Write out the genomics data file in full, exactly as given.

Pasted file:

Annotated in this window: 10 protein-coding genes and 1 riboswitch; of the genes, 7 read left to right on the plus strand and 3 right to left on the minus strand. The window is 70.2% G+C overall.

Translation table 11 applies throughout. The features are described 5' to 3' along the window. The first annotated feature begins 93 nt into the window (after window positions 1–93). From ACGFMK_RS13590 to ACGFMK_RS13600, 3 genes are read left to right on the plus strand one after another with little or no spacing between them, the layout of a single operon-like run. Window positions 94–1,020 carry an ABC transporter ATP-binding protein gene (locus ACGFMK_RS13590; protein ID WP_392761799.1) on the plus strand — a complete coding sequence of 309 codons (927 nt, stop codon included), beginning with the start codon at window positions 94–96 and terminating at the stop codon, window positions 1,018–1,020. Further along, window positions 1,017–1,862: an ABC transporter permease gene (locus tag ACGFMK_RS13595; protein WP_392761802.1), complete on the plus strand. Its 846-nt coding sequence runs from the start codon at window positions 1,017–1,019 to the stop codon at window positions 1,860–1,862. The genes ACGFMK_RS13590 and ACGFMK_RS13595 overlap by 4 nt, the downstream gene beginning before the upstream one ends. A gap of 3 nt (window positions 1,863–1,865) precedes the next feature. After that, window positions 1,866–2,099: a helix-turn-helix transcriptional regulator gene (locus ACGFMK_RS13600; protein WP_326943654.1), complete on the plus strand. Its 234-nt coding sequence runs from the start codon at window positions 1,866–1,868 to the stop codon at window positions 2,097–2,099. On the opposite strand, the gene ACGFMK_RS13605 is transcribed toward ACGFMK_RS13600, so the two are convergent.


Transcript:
Annotated in this window: 10 protein-coding genes and 1 riboswitch; of the genes, 7 read left to right on the plus strand and 3 right to left on the minus strand. The window is 70.2% G+C overall.

Translation table 11 applies throughout. The features are described 5' to 3' along the window. The first annotated feature begins 93 nt into the window (after window positions 1–93). From ACGFMK_RS13590 to ACGFMK_RS13600, 3 genes are read left to right on the plus strand one after another with little or no spacing between them, the layout of a single operon-like run. Window positions 94–1,020 carry an ABC transporter ATP-binding protein gene (locus ACGFMK_RS13590; protein ID WP_392761799.1) on the plus strand — a complete coding sequence of 309 codons (927 nt, stop codon included), beginning with the start codon at window positions 94–96 and terminating at the stop codon, window positions 1,018–1,020. Further along, window positions 1,017–1,862: an ABC transporter permease gene (locus tag ACGFMK_RS13595; protein WP_392761802.1), complete on the plus strand. Its 846-nt coding sequence runs from the start codon at window positions 1,017–1,019 to the stop codon at window positions 1,860–1,862. The genes ACGFMK_RS13590 and ACGFMK_RS13595 overlap by 4 nt, the downstream gene beginning before the upstream one ends. A gap of 3 nt (window positions 1,863–1,865) precedes the next feature. After that, window positions 1,866–2,099: a helix-turn-helix transcriptional regulator gene (locus ACGFMK_RS13600; protein WP_326943654.1), complete on the plus strand. Its 234-nt coding sequence runs from the start codon at window positions 1,866–1,868 to the stop codon at window positions 2,097–2,099. On the opposite strand, the gene ACGFMK_RS13605 is transcribed toward ACGFMK_RS13600, so the two are convergent.